MANILA - A spokesman of President Gloria Macapagal Arroyo on Thursday labeled as gimmickry Senator Benigno “Noynoy” Aquino III’s retreat in Mindanao to deeply discern over his possible run for president in 2010.
“We respect whatever gimmickry or ways that he was to arrive at his decision,” presidential spokesperson Anthony Golez told reporters.
Golez said the supposed discernment of Aquino and his plan to declare whether he is running for president in 2010 after the 40th day (which falls on September 9) from the death of President Corazon Aquino could just be part of a political strategy.
The presidential spokesman refused to believe that Aquino’s decision to go on a week-long retreat in Mindanao was spontaneous.
“Everybody, especially political leaders have forward planning. They think 10 steps ahead. If that’s part of the plan, we respect that,” he said.
Golez, meanwhile, belittled the Liberal Party’s (LP) claim that there is a “people’s call” for Aquino to carry on the torch of his parents.
“Ito ba ‘yung mga taong kasama nila kumain?” he said, adding that the LP's claim can only be proven on May 10, 2010.
Executive Secretary Eduardo Ermita said in a statement on Wednesday that the Lakas-Kampi-CMD party is confident it can overwhelm the supposed Noynoy-Mar tandem in 2010 with its strong coalition.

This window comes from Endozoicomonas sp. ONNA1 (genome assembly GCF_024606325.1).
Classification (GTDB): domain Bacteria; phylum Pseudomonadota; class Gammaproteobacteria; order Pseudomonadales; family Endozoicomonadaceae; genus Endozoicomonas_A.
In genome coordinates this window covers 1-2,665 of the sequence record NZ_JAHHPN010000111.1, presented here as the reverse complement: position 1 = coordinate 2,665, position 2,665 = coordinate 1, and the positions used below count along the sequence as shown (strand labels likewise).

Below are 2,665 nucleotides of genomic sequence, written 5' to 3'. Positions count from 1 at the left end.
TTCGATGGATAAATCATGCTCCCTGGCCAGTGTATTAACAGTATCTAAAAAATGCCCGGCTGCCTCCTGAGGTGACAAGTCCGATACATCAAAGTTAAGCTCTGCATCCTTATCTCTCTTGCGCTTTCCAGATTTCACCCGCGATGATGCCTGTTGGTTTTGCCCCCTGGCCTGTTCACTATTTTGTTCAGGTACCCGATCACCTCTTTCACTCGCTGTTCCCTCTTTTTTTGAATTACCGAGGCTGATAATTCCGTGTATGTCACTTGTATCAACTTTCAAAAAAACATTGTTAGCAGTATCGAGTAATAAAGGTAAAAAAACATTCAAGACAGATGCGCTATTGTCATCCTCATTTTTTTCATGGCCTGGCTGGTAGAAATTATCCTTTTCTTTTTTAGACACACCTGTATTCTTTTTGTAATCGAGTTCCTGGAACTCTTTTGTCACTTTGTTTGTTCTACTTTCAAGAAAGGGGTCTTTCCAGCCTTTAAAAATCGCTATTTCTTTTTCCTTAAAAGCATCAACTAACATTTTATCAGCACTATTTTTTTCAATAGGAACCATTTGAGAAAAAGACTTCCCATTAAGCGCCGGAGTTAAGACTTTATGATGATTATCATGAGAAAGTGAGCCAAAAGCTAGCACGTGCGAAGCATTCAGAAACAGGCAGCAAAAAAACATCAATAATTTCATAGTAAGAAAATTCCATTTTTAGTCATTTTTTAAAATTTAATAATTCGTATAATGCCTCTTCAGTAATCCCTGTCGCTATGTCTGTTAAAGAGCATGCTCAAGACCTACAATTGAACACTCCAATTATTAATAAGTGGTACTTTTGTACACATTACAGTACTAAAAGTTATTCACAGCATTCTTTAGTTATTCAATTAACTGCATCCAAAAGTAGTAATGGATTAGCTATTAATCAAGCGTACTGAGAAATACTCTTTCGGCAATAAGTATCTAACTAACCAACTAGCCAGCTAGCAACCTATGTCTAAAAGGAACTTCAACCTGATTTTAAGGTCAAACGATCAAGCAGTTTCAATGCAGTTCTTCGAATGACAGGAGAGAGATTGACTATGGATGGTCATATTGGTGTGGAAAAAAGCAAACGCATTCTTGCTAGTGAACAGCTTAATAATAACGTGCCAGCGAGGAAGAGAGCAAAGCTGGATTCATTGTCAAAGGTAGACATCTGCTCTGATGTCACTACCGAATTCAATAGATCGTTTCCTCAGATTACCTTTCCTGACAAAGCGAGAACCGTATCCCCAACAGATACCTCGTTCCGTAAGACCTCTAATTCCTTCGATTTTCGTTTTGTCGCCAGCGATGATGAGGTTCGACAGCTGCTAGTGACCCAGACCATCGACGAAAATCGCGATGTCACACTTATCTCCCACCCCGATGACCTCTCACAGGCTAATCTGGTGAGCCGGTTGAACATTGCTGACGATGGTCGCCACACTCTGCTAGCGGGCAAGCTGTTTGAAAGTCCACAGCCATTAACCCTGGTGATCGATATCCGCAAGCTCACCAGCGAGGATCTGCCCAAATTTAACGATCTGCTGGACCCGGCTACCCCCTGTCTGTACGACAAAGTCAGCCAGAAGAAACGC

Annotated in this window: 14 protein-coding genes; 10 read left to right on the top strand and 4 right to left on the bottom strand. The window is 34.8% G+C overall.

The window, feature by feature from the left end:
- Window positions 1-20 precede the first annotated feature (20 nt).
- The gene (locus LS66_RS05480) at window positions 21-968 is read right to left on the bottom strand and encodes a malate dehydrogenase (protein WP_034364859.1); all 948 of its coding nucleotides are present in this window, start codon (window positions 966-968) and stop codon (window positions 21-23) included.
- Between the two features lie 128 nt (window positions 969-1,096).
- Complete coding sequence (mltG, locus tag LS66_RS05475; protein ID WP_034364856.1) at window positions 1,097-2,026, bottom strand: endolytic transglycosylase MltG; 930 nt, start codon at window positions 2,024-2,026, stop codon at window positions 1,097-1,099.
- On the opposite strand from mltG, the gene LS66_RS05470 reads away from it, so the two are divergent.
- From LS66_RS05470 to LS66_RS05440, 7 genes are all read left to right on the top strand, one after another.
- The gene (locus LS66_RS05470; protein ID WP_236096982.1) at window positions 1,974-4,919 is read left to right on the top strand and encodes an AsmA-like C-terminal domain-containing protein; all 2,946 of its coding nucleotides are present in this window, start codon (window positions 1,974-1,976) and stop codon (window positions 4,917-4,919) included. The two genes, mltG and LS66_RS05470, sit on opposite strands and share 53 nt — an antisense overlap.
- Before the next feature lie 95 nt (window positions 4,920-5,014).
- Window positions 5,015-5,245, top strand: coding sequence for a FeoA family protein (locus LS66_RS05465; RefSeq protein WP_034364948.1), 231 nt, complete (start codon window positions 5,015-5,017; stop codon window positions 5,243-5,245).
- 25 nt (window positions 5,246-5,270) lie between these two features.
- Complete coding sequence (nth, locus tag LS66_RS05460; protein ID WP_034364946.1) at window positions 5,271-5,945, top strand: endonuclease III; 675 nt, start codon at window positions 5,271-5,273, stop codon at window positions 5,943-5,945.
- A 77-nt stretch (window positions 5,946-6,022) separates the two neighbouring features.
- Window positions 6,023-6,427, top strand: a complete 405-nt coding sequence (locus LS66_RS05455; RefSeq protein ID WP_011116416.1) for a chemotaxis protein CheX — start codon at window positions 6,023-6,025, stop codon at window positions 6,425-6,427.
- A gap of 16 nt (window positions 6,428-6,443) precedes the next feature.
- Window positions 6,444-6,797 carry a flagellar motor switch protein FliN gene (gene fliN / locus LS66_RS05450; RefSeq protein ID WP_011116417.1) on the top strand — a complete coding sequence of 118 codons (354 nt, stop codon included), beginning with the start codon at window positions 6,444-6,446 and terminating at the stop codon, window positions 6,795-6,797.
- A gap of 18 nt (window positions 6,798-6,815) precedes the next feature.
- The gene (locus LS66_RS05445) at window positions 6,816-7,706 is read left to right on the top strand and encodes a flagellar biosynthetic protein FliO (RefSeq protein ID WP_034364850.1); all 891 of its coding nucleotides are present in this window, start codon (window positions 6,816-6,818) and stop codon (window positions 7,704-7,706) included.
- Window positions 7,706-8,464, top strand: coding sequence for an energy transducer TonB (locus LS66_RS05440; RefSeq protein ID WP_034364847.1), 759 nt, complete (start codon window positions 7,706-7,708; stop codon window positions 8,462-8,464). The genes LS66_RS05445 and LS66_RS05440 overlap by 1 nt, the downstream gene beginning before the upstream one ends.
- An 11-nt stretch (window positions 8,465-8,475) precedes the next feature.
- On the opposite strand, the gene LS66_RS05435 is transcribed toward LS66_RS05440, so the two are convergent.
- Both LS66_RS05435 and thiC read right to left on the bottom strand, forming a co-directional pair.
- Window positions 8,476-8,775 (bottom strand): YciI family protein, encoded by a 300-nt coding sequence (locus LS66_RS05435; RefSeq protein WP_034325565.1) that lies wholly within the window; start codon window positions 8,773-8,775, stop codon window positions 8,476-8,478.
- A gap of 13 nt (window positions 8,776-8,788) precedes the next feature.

Ermita was certain the coalition can field a standard-bearer that can match the so-called “dream” partnership of Aquino and Senator Mar Roxas.
In an interview over radio dzMM, Roxas said he had refused to talk about his possible vice-presidential candidacy with Aquino during their meetings over the weekend.
He said Aquino had asked him if there’s a possibility they could run in 2010 in tandem.
Roxas said he told Aquino to decide first if he would accept the challenge to run for president before they go into that matter.
Supported by quitters
In an interview with reporters, Golez took a swipe at Senator Panfilo Lacson’s announcement that he is supporting Aquino’s presidential bid.
“Good for him… Quitters never win. Winners never quit. If they say they would trust Noynoy, that’s good,” the presidential spokesman said.
In throwing his support for Aquino, Lacson urged former President Joseph Estrada to give up his plan to run again for president.
Golez said Estrada’s instant reaction, not to follow Roxas’s withdrawal, is one indication that the opposition will remain splintered.